Spencer Keeton Cunningham – ARRIVAL

In his current solo exhibit, artist & activist, Spencer Keeton Cunningham addresses the first point of contact between European colonists and indigenous peoples. In his distinct style, he has created a new mural, installation, film festival & art exhibit at Space Gallery in downtown Portland, Maine. The opening reception is Friday Feb 2nd, 5-8pm 2018

“I’m really happy about this exhibit. It’s something new for me,” Cunningham stated. “The legendary Jonathan Richman of The Modern Lovers is actually coming to play a live musical set inside my art show, so it’s a big honour to be a part of something like that.”

VNA: Can you tell us a little about this exhibit and what it’s about?

SKC: “Sure. Well as far as the location of where I’m exhibiting, this is pretty close to where the Columbus expedition first landed, and spread its plague throughout these lands. Now in 2018, people in this country still blindly live by the Columbus mentality. Whether they are conscious of it or not, it exists deep in the back of their minds. I don’t relate to it. Never have. Maybe it was because I learned early on that the way to get your food is to hunt for it and it’s necessary to respect the animals and natural habitats that exist within this earth.”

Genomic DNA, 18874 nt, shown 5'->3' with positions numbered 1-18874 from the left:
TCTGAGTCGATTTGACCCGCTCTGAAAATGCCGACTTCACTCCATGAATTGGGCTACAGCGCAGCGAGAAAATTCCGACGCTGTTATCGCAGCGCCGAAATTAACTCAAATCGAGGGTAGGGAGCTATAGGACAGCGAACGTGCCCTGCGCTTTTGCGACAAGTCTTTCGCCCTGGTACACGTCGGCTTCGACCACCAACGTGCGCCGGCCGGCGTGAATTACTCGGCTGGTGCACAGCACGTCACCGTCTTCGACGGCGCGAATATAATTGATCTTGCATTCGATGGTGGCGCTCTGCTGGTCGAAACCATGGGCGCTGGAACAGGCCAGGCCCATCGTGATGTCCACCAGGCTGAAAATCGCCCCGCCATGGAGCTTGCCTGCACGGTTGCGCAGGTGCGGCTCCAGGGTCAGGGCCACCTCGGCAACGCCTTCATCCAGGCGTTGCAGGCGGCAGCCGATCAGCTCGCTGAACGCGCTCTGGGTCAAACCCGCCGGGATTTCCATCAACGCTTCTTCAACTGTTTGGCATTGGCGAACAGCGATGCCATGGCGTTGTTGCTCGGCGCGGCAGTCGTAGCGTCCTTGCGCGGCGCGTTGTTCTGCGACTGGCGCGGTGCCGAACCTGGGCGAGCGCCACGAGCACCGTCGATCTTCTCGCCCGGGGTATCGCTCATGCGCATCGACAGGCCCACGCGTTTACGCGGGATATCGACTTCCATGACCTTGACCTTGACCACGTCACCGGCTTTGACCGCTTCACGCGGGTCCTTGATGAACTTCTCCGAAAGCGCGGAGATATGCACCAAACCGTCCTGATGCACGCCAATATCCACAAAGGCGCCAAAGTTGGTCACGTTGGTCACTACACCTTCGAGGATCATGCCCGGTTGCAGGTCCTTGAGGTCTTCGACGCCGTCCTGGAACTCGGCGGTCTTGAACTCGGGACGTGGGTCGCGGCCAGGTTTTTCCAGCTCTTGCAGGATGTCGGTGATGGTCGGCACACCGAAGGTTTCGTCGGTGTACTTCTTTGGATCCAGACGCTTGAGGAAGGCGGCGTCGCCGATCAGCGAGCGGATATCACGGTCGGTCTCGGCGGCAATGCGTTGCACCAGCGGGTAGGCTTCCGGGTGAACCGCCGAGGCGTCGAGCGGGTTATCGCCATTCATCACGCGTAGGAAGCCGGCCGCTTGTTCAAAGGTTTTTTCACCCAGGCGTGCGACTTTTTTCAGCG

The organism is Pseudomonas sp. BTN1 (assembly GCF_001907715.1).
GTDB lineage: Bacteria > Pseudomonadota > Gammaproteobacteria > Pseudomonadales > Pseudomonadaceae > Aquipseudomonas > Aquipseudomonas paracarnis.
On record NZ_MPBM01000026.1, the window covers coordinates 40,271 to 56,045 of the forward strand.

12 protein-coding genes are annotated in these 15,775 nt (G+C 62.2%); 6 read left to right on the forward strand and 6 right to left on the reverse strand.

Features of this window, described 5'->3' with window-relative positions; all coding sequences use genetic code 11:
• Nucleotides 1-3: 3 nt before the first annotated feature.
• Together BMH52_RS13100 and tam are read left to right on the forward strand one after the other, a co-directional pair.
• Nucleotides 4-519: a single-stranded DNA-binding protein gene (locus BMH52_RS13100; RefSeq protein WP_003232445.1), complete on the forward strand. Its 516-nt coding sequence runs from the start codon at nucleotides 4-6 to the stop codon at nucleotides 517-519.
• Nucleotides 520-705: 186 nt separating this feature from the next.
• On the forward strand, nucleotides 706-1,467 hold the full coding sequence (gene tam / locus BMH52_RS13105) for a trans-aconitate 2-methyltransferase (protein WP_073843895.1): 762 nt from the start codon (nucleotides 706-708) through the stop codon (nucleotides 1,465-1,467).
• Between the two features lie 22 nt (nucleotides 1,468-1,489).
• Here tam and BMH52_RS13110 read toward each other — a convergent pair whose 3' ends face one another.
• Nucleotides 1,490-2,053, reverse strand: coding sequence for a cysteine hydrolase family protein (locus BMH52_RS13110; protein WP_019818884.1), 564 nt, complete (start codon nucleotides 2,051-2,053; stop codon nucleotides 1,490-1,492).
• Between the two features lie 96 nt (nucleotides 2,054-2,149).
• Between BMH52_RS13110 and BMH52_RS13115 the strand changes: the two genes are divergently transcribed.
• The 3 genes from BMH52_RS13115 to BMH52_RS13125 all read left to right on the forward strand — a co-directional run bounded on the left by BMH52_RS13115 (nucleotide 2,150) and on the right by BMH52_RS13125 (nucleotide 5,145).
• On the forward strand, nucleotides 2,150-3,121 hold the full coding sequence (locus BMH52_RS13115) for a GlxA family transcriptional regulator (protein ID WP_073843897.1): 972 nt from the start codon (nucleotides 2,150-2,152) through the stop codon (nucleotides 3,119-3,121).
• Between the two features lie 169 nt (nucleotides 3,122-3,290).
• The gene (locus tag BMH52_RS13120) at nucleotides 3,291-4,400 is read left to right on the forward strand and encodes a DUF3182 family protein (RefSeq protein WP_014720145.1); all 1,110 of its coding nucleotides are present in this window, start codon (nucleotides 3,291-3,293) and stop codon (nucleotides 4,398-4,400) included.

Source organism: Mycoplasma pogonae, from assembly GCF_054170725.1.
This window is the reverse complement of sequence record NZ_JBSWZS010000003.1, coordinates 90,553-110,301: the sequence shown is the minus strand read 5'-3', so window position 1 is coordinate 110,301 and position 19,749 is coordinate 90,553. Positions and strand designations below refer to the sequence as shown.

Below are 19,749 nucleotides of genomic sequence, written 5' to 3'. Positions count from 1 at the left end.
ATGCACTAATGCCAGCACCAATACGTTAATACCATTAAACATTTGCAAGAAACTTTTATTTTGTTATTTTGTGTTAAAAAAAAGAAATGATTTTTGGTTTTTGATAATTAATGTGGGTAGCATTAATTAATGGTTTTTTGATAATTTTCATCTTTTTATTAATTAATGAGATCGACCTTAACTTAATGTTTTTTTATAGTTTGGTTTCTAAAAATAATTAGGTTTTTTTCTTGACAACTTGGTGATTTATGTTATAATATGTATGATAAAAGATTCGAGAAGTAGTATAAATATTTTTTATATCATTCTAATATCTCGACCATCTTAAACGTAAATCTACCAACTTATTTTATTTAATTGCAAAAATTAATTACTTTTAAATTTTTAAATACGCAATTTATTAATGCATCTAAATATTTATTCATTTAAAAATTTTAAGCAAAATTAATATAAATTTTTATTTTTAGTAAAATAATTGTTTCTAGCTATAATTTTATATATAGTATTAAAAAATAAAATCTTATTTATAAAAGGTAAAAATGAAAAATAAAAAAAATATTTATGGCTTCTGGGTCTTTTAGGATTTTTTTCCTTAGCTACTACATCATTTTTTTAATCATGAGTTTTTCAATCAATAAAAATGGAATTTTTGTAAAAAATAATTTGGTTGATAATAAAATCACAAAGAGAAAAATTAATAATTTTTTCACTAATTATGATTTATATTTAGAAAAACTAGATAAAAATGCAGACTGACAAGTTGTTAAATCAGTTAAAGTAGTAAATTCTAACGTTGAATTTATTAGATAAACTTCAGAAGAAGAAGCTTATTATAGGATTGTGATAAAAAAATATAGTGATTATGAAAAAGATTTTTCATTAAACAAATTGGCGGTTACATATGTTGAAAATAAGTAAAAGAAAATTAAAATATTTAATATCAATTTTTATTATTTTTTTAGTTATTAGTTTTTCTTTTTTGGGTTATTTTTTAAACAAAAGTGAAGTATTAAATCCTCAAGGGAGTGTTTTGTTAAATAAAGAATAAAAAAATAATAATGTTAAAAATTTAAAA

“Although the Columbus mentality may be tempting to follow, in the long-run, it’s not beneficial for the future of the four-legged animals of this land, the rivers, the oxygen, and the children that will occupy this earth after we pass away generations from now.”

Cunningham arrived in Portland, Maine after doing another solo exhibit titled “DECOLONIZE” in Oakland California at Good Mother Gallery only a week prior.

Cunningham had this to say, “Before I talk about the ARRIVAL exhibit I have to mention what I did right before it. It’s been a wild adventure. I called the exhibit I just did before DECOLONIZE because it’s a topic that is very important historically. The decolonization of these lands would heal them, you know? But you can also start small by decolonizing your mind.”

Cunningham created the majority of the works onsite in Oakland. The exhibit featured ten new paintings and eight new photographs (the photographs documented Cunningham’s time at Standing Rock a year prior)

“I guess I’ve been in a tornado recently, I try to tell people that when they get near me. You get used to this type of thing when you’ve been on the road for this long. I’ve been on the road for almost 4 years straight now. I guess I’m still calling this an art project. I’m still writing, still documenting, still creating a body of work that exists as a part of this trip I’ve been on. Although I wonder if people will only take notice after I’ve come and gone. Only time will tell.”